Subsetting is two-dimensional; the first dimension is rows and the second is columns. You can even subset with a matrix of the same dimension, but watch out for the return object.
```{r matrices2}
x[1:2,]
x["B",]
x[x >= 5]
```
(note how subsetting with a non-unique name does not lead to an error). If you grab a single row or a single column from a `matrix` you get a vector. Sometimes, it is really nice to get a `matrix`; you do that by using `drop=FALSE` in the subsetting:
```{r matrixSubset2}
x[1,]
x[1,,drop=FALSE]
```
There are a lot of mathematical operations working on matrices, for example `rowSums`, `colSums` and things like `eigen` for eigenvector decomposition. I am a heavy user of the package `r CRANpkg("matrixStats")` for the full suite of `rowXX` and `colXX` with `XX` being any standard statistical function such as `sd()`, `var()`, `quantiles()` etc.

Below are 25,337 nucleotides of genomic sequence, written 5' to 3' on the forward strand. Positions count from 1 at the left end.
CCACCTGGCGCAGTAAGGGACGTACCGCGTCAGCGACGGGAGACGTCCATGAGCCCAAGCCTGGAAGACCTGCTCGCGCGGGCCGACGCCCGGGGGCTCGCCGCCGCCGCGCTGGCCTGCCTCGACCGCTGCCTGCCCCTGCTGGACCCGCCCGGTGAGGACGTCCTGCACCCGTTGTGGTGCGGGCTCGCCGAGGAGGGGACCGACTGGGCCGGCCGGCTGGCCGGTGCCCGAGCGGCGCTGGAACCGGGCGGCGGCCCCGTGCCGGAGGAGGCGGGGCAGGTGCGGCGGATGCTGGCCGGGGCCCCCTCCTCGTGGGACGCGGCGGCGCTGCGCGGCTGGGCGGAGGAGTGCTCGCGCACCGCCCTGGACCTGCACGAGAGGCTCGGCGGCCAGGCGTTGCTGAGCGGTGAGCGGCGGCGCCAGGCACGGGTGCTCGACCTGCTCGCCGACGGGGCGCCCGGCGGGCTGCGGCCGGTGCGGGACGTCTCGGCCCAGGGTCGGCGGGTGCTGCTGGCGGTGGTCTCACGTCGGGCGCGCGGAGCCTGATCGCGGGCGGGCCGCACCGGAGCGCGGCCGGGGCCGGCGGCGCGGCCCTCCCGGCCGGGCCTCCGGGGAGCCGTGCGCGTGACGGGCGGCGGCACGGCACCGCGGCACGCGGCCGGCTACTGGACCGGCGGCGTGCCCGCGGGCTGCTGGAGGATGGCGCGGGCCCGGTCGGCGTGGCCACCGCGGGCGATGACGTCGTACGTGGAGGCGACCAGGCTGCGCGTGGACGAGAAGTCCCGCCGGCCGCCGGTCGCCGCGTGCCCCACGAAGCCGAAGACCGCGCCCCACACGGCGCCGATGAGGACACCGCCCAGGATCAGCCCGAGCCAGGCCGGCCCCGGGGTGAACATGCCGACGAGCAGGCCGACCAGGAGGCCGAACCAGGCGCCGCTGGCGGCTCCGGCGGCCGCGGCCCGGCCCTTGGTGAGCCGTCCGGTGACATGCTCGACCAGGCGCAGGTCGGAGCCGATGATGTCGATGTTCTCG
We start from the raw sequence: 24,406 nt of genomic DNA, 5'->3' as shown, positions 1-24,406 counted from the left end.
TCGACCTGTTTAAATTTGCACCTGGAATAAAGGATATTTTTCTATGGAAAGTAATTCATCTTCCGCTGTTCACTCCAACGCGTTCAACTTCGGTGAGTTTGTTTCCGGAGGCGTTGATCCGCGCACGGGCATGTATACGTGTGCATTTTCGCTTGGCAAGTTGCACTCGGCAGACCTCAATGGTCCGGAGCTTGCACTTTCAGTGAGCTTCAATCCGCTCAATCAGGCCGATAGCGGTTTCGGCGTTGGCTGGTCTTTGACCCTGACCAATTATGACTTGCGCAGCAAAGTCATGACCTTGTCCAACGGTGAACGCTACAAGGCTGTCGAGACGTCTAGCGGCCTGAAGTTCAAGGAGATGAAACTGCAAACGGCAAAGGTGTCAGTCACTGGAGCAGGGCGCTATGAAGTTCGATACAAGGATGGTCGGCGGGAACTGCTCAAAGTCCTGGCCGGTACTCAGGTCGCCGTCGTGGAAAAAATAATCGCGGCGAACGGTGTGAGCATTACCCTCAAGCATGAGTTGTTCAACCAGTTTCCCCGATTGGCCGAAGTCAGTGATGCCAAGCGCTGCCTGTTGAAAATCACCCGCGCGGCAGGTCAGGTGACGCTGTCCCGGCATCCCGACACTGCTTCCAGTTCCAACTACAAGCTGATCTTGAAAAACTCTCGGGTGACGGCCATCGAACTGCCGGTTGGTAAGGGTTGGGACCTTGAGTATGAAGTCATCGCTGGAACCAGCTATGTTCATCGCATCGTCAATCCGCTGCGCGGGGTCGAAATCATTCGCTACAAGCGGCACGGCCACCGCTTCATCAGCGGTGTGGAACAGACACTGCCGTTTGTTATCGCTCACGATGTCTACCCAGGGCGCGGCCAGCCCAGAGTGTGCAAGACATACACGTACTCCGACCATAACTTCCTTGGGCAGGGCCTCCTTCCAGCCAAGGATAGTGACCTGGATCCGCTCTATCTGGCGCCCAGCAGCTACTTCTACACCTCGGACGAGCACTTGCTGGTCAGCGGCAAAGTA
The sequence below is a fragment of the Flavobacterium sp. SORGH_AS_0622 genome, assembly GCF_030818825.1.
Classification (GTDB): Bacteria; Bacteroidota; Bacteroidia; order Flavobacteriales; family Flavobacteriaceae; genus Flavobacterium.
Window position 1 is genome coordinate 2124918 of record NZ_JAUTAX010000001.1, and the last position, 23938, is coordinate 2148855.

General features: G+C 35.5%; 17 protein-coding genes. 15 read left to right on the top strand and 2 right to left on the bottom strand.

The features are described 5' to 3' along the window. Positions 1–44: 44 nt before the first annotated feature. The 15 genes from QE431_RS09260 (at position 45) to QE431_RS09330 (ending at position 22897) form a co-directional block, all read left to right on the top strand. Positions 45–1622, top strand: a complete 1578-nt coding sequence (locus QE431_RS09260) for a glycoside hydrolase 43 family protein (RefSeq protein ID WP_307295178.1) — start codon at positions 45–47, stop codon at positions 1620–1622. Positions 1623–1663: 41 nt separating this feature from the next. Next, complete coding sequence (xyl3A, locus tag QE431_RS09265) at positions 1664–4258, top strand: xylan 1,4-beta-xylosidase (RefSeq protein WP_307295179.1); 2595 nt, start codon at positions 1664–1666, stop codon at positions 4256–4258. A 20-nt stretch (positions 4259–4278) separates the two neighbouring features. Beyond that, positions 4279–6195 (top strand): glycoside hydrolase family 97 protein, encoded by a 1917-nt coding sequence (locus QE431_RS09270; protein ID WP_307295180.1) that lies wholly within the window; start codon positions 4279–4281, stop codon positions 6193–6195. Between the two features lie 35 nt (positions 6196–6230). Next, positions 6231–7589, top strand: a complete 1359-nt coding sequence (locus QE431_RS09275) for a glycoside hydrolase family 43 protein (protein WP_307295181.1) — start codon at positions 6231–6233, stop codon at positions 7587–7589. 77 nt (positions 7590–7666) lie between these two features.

Internally, a `matrix` is just a `vector` with a dimension attribute. In R we have column-first orientation, so the columns are filled up first:
```{r createMatrix}
matrix(1:9, 3, 3)
matrix(1:9, 3, 3, byrow = TRUE)
```
## Lists
`list`s are like `vector`s, but can hold together objects of arbitrary kind.
```{r list}
x <- list(1:3, letters[1:3], is.numeric)
x
names(x) <- c("numbers", "letters", "function")
x[1:2]
x[1]
x[[1]]
```
See how subsetting creates another `list`. To get to the actual content of the first element, you need double brackets `[[`. The distinction between `[` and `[[` is critical to understand.
You can use `$` on a named list. However, R has something called "partial" matching for `$`:
```{r list2}
x$letters
x["letters"]
x$let
x["let"]
```
Trick: sometimes you want a list where each element is a single number. Use `as.list`:
```{r as.list}
as.list(1:3)
list(1:3)
```
### lapply and sapply
It is quite common to have a `list` where each element is of the same kind, for example a `numeric` vector. You can apply a function to each element in the `list` by using `lapply()`; this returns another `list` which is named if the input is.